“It’s all a dream,” I put the answer off. “Or what?” I recalled my favourite pastime, when at the beach in Monemvassia in Greece, collecting pebbles with interesting shapes, moulded smooth by the millions of years rolling at the beaches in the surf of the sea, battered against other storms like in a shake-box by torrid storms. Observing the pebbles for a while, I became engrossed with my imagination, seeing imprints of faces and figures. I started collecting some and painted their faces and figures and body parts on them, just as my inner flow of consciousness lead me on to do it. I followed a Greek tradition of artists who have done ot before me and who still do it today.

I had a bad time during my last stay at the coastal village of Porto Rafti, an hour’s drive from Athens toward the eastern part of the sea. Having collected regularly pebbles that seemed to lead my mind on to work on their shapes, I created a set of faces and bodies together as I worked on them and soon enough they started to talk to me, like in a play. To keep them apart and avoid infighting between them I had to act decisively. But when I did, Mrs Aleta, my protagonist died and she rolled down the hill from the marble terrace, shouting at me what in the wide world had I done” to her. “You don’t love me any longer?” I protested and tried to catch her, but I missed to grab her in time and she had rolled into the flow of an angry sea and disappeared forever into Poseidon’s domain. I stood mesmerized with a deep anger rising from my belly. “You ungrateful woman, I respected you and your antics, your beautiful words of poetry and your story telling. I loved you and you used me to satisfy your sexual needs -” The rising wind swallowed my words.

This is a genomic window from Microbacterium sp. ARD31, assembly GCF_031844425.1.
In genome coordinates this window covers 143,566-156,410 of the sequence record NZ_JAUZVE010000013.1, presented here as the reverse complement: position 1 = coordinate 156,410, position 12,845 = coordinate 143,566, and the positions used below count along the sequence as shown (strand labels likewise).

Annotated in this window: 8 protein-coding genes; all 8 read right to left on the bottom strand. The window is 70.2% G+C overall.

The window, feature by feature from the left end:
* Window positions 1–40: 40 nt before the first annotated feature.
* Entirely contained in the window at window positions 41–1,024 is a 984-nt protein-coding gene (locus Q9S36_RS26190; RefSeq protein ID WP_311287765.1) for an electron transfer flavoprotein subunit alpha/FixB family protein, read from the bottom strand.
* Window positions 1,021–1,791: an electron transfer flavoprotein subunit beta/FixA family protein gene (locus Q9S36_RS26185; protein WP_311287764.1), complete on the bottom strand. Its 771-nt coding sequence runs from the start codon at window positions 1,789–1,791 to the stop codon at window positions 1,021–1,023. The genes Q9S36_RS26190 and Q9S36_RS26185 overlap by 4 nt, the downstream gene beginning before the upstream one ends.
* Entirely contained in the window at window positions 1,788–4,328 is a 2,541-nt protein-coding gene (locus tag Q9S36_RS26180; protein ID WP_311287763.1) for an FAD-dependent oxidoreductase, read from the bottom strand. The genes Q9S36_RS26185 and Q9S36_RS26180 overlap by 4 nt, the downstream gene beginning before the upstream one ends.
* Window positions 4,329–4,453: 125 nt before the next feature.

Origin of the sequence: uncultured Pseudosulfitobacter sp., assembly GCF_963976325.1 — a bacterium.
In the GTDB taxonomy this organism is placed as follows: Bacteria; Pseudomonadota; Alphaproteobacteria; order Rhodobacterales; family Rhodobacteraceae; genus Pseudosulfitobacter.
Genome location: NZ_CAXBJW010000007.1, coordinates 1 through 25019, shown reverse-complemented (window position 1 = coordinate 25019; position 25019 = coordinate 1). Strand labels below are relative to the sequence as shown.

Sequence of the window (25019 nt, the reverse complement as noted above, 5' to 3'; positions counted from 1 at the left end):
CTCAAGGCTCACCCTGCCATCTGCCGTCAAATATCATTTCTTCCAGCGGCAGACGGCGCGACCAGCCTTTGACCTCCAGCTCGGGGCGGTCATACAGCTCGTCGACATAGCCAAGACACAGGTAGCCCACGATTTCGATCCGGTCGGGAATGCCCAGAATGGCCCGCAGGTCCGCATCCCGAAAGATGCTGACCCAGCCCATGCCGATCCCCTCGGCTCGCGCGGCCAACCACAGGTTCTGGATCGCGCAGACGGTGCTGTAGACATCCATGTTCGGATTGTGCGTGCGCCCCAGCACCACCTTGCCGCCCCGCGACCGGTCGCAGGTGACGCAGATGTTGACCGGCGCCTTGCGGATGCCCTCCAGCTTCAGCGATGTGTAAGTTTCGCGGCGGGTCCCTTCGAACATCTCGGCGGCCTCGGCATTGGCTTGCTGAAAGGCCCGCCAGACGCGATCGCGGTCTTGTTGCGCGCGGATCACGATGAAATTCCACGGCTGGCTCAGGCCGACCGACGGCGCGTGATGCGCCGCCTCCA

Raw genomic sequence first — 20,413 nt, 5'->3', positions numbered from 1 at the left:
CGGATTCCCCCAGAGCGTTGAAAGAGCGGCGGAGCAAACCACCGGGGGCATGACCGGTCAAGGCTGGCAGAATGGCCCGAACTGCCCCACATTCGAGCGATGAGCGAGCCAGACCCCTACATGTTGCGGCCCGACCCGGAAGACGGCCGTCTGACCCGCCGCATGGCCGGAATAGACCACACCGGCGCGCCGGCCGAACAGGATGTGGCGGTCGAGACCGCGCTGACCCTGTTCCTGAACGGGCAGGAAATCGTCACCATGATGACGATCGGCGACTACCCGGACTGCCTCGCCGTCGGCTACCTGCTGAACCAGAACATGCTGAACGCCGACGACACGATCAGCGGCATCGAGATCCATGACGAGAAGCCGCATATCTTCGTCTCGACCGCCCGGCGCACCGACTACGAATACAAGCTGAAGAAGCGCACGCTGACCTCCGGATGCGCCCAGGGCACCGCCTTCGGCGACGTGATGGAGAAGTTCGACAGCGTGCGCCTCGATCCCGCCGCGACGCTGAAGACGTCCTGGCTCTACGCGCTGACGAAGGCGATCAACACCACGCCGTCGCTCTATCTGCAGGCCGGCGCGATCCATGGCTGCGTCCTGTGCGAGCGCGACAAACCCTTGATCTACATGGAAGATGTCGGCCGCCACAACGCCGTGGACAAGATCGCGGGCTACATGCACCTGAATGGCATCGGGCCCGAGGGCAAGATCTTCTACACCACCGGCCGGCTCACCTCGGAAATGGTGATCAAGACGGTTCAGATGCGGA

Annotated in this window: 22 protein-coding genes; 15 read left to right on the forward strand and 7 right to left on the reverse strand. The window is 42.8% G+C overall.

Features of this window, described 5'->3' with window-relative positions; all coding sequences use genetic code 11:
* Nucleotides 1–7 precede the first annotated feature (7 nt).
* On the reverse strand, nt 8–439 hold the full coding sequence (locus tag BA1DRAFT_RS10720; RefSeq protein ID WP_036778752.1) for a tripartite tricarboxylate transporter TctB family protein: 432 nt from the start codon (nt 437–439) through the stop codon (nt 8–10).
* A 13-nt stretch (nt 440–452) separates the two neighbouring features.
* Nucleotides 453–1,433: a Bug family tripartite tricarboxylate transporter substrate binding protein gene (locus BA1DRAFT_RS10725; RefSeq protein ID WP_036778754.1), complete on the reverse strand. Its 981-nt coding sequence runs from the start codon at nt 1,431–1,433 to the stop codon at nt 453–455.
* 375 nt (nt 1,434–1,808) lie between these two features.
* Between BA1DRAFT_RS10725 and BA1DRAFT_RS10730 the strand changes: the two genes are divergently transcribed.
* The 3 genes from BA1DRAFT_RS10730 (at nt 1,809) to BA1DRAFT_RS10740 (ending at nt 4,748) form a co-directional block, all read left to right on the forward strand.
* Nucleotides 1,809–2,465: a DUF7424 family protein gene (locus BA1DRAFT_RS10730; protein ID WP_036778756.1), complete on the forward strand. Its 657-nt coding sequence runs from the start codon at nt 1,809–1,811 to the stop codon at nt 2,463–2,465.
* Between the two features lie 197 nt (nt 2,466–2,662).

“I cannot hear you,” her voice said, “but cast a wish of what kind of companion I should send you -”

“An intelligent woman,” I shouted intuitively into the breeze as the scurrying clouds shaped into her beautiful body, now claimed by a greater force. I heard her sarcastic gasp and giggle, time’s up a dark voice hollered in me. I turned and left, moving slowly uphill with my head bent down.

“I will never be able to write my play,” I mumbled. Who will ever want to see a play like this one? I remembered Elena in the pebble and having placed her into my pocket as she had suddenly disappeared. I removed her from my pocket and faced her again.

“I had never compassion,” I admitted to Elena. Her face ingrained into the  crystalline pebble that sparkled like a diamond, I ran my hands over it and felt close to her. My fingers played with her head and I felt her nose. I placed her closer to my eyes and my fingers stroked her nose and ran their tips across her eyes. She felt like skin and the natural warmth from having her in my pocket, enticed my fantasy, resurrecting my illusion. But I saw her face in the crystalline pebble, embedded in the rock, pale and as if it would be resting on a cushion, eyes closed as in a peaceful sleep. I slipped her back into my pocket, hoping she would come to life later, perhaps she would be curious about my life and how I looked with my clothes off, as I put my pyjamas on. I smiled, my mind carried on painting pictures and from now on she had taken the place of Aneta, all of a sudden. Has Aneta kept her promise?

 

The Face in the Pebble

She came from a pet rock that has been sitting on my desk for many years. I used the egg-shaped stone to weigh down notes and papers set aside for necessary action on my behalf. Its base had a flat area and suited its task perfectly, besides it had a sculptural quality to it and reminded me of a work by Hans Arp. I never thought much about it, used as a necessary tool. But at the end of a working day, when most papers below its handy shape had been dealt with, it appealed to me in a different light. It must have been the sudden process of the change from light to dark in Southern Africa that made it appear different to me at that early evening, when darkness progressed entirely within an hour’s time. I took it into the palm of my hand and it felt smooth like a woman’s knee. Besides, i being a piece of art sculpted by nature, its age might be millions of years.